Seventeenth-Century Crisis in Brandenburg: The Thirty Years' War, The Destabilization of Serfdom, and the Rise of Absolutism

@article{Hagen1989SeventeenthCenturyCI,
  title={Seventeenth-Century Crisis in Brandenburg: The Thirty Years' War, The Destabilization of Serfdom, and the Rise of Absolutism},
  author={W. Hagen},
  journal={The American Historical Review},
  year={1989},
  volume={94},
  pages={302}
}
  • W. Hagen
  • Published 1989
  • Sociology
  • The American Historical Review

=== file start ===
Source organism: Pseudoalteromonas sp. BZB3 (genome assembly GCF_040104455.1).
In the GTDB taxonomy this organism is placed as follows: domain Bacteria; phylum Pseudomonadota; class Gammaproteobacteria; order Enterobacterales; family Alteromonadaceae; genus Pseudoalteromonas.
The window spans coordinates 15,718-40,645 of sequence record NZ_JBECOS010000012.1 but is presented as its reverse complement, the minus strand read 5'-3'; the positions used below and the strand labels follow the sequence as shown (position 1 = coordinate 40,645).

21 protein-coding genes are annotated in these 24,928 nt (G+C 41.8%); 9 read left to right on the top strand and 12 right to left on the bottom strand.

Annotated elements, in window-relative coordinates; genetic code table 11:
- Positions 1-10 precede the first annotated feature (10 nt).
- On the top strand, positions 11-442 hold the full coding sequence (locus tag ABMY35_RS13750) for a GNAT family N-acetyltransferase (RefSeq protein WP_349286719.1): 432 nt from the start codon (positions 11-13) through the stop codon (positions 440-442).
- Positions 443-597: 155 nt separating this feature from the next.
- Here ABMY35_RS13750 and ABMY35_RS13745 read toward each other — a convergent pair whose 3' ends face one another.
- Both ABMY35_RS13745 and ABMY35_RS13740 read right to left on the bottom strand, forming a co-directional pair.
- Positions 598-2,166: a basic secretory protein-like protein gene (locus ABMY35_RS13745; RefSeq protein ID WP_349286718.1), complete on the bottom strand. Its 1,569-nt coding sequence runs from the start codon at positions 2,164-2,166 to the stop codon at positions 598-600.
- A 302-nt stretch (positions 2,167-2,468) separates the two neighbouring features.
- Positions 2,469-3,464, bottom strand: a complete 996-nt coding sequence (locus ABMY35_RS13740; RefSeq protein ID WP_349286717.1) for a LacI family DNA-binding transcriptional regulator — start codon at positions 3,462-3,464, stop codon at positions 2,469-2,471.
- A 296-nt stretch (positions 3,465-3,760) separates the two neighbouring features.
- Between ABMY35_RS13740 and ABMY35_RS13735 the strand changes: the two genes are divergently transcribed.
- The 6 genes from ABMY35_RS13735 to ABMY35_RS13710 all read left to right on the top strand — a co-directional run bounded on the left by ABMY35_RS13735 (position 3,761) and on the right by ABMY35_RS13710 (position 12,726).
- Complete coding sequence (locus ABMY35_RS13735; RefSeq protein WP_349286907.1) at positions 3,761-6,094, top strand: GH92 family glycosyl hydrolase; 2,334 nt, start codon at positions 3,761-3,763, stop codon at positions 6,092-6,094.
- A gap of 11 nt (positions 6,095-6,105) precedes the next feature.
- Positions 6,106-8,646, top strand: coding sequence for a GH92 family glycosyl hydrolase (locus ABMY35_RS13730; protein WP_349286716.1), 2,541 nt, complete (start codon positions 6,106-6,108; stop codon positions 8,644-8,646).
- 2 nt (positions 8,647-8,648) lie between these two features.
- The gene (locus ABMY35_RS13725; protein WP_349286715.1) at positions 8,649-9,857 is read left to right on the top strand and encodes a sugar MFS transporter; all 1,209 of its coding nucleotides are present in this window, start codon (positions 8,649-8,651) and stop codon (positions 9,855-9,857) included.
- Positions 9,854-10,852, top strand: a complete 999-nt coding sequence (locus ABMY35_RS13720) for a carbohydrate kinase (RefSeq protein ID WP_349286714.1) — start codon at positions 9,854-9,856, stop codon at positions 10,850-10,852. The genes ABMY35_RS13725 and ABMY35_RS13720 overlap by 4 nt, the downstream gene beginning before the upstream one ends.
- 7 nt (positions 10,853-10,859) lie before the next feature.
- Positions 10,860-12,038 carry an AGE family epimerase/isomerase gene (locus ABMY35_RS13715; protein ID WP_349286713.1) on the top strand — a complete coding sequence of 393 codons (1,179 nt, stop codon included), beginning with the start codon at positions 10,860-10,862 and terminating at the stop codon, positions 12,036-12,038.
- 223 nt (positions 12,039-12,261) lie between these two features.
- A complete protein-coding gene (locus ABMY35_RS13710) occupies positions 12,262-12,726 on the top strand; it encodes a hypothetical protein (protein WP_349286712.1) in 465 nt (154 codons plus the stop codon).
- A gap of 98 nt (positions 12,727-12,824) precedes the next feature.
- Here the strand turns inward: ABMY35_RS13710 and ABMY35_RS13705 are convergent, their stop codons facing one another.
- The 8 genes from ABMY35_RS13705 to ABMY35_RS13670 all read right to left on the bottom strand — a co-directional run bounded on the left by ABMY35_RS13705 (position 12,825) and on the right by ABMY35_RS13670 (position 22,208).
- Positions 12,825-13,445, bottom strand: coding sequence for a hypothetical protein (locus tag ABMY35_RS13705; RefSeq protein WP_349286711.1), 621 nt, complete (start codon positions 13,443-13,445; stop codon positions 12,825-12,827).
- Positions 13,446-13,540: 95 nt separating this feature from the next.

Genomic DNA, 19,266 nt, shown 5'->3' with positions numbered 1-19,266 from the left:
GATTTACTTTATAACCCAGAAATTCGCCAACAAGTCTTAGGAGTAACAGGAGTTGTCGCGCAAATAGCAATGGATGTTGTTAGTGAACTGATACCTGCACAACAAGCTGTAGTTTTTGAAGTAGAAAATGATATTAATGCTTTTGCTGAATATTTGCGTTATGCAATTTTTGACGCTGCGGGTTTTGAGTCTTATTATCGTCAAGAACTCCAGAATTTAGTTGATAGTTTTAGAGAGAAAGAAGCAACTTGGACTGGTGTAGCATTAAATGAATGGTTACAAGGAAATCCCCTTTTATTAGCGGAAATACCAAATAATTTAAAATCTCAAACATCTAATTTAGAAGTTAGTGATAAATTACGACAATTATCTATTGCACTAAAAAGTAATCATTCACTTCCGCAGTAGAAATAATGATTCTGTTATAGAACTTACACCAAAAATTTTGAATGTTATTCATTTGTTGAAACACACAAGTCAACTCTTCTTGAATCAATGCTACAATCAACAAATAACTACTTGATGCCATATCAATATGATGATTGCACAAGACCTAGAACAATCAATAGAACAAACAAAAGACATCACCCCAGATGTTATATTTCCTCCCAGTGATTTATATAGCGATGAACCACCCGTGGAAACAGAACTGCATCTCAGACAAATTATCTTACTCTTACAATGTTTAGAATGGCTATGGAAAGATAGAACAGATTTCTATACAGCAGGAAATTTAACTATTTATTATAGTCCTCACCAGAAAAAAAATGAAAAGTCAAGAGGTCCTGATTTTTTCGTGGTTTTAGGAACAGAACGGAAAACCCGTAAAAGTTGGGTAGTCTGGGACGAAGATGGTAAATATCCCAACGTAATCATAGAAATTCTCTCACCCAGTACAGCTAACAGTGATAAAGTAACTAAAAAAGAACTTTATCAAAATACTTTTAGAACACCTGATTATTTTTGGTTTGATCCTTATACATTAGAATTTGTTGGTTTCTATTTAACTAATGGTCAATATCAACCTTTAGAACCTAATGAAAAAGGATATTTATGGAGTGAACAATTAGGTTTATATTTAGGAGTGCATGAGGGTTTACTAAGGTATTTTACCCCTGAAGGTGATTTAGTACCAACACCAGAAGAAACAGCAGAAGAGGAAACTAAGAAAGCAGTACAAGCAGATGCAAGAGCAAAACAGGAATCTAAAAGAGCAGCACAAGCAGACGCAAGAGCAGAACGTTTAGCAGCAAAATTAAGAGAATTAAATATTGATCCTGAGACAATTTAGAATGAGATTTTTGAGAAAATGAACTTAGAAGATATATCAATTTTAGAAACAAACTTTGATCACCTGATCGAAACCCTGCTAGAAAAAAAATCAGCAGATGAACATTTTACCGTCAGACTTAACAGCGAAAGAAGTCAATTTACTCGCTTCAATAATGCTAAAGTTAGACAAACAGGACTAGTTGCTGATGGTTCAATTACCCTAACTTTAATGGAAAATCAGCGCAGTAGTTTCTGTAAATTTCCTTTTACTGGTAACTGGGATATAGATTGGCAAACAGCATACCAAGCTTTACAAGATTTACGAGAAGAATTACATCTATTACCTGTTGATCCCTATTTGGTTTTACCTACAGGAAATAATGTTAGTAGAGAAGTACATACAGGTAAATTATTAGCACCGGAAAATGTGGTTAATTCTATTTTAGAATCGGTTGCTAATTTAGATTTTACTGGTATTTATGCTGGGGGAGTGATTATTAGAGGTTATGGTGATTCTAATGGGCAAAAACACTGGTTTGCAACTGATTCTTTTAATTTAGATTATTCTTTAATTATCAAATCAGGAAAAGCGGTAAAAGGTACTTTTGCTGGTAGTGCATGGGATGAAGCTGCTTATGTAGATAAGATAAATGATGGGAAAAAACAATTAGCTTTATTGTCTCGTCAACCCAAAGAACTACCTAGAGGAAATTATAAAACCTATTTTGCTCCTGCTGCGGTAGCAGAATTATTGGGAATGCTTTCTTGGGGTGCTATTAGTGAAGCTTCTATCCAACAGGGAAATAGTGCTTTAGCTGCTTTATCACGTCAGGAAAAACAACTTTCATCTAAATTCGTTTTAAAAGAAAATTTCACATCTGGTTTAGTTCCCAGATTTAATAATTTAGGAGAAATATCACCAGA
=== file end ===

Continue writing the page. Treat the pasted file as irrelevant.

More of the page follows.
• If a peasant, no matter whose, absconds without securing a substitute to farm his master's or Junker's property, the authorities shall, upon request, pursue him without fail, wherever he may be, as was agreed of old in consultation with the Estates; but he who wants the return of the runaway must send people of his own to bring him back. This rule also applies if a farm servant absconds and is subsequently apprehended. 
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